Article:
DO YOU THINK OF THE SHOW AS A CRITIQUE OF MARRIAGE? We are afraid as a culture to discuss this very important thing. However, we exhibit our fears, in a way, by being fascinated by those areas on the fringes — you know, polygamist marriage, gay marriage. All of that's just so titillating and fascinating to our culture. Marriage was a rotten basic idea a long, long time ago, and we've been trying to make the best of it ever since. We've been thinking ourselves very clever to make it however we want it, because it's ridiculous. We don't have to say that "this person is mine," "to have and to hold," and that I will do whatever they say and blah, blah, blah. We'll write our own vows, and we don't have to say anything about "having," even in the nicest way.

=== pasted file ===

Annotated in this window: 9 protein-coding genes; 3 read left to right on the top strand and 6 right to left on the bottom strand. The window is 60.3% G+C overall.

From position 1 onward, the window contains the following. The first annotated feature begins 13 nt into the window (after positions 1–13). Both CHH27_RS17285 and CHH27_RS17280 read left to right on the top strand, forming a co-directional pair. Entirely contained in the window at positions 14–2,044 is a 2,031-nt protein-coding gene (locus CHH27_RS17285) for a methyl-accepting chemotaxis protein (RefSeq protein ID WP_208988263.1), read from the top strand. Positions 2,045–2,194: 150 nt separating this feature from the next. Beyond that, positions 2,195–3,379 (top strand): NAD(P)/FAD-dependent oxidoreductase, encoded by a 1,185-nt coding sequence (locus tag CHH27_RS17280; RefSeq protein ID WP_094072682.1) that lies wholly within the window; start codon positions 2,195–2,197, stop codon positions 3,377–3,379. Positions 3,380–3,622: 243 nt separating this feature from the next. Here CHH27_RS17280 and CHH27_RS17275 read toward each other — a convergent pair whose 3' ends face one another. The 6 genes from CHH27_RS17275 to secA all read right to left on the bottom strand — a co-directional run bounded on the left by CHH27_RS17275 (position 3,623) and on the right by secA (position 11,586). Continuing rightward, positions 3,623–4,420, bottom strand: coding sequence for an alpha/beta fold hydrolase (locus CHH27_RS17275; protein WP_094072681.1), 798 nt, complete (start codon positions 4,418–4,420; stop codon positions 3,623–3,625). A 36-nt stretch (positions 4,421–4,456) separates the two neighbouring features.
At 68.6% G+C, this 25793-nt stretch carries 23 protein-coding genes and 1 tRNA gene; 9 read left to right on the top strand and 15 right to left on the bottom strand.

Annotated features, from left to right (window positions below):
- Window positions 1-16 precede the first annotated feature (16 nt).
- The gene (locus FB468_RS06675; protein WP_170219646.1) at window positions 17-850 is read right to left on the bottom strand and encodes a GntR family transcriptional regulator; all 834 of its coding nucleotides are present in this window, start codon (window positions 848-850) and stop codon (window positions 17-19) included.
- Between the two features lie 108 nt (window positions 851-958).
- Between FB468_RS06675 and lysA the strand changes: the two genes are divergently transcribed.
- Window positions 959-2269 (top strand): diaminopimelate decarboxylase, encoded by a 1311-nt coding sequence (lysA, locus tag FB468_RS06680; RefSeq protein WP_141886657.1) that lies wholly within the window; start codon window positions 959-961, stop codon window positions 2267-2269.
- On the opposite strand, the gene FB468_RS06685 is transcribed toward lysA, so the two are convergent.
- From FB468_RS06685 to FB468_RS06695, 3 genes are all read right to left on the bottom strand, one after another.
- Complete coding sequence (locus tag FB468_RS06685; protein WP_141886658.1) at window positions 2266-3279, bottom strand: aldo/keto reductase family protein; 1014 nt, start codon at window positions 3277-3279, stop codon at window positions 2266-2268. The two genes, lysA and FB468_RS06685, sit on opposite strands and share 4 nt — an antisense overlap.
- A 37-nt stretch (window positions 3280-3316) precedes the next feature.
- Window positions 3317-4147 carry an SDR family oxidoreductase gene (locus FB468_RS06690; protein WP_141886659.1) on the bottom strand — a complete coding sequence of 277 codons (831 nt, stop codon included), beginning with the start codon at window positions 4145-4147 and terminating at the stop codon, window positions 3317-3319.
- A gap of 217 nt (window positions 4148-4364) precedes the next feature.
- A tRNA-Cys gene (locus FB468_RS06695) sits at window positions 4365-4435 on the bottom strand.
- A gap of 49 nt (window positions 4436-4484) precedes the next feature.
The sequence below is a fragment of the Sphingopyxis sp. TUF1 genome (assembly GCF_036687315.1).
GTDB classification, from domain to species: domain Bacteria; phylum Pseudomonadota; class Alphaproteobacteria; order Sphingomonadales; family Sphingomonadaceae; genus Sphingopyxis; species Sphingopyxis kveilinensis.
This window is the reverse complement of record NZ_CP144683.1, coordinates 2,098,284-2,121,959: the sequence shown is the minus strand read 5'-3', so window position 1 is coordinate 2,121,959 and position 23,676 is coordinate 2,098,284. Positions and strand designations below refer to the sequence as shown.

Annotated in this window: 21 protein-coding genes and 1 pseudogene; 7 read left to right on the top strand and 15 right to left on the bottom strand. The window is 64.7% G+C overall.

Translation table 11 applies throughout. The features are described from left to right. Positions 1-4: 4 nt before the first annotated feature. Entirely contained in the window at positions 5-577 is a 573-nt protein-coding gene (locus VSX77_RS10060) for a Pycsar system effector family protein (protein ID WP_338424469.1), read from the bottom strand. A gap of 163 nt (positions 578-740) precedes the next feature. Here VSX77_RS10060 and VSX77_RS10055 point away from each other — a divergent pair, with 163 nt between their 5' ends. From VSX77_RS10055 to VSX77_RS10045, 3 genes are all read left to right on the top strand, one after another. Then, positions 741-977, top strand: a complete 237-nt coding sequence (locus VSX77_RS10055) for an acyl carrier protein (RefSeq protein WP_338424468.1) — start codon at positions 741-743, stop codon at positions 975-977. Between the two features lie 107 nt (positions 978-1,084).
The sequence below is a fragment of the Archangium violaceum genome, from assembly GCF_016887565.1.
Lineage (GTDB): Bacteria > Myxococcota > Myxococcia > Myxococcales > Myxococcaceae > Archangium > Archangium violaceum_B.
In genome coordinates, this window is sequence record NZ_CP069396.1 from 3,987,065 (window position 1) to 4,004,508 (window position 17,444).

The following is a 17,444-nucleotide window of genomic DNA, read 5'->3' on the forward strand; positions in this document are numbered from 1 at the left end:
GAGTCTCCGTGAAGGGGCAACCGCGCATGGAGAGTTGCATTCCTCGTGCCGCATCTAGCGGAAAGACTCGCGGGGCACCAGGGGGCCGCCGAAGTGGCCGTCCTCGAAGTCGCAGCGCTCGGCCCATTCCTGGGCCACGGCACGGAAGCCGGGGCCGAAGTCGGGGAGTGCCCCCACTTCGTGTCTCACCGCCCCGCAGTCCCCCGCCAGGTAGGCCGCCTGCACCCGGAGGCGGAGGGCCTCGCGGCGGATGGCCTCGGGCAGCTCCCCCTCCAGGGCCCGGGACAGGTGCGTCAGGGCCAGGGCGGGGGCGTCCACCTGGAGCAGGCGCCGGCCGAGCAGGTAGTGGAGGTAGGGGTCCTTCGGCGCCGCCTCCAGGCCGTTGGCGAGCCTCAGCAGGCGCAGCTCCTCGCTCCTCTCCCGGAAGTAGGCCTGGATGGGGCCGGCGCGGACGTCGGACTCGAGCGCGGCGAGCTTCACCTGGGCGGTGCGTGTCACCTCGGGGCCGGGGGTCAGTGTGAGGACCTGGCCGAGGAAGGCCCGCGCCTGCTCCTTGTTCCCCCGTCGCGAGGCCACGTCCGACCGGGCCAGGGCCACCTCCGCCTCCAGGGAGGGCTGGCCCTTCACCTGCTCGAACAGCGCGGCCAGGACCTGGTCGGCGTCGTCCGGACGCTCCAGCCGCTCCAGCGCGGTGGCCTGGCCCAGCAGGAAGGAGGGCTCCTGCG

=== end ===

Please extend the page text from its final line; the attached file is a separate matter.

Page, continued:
I think that it's possible that, in the end, you can't really do that, but we've been trying to pretend that we can do something that was originally a pretty rotten thing by just redefining it however we like, and those inevitable antecedents don't ever ever have to come bubbling up. We think we can live in denial of everything just by saying we deny it and therefore we're liberated from it.
HAVE YOU BEEN MARRIED? Three times, but now I've been living with someone for 20 years.
WAS YOUR DECISION NOT TO MARRY AGAIN A POLITICAL ONE? I don't know that it was political. I just know none of the three times that I got married, I myself actually needed that. It was the other person that seemed to need that. So, I just feel very fortunate that Philip doesn't need that.
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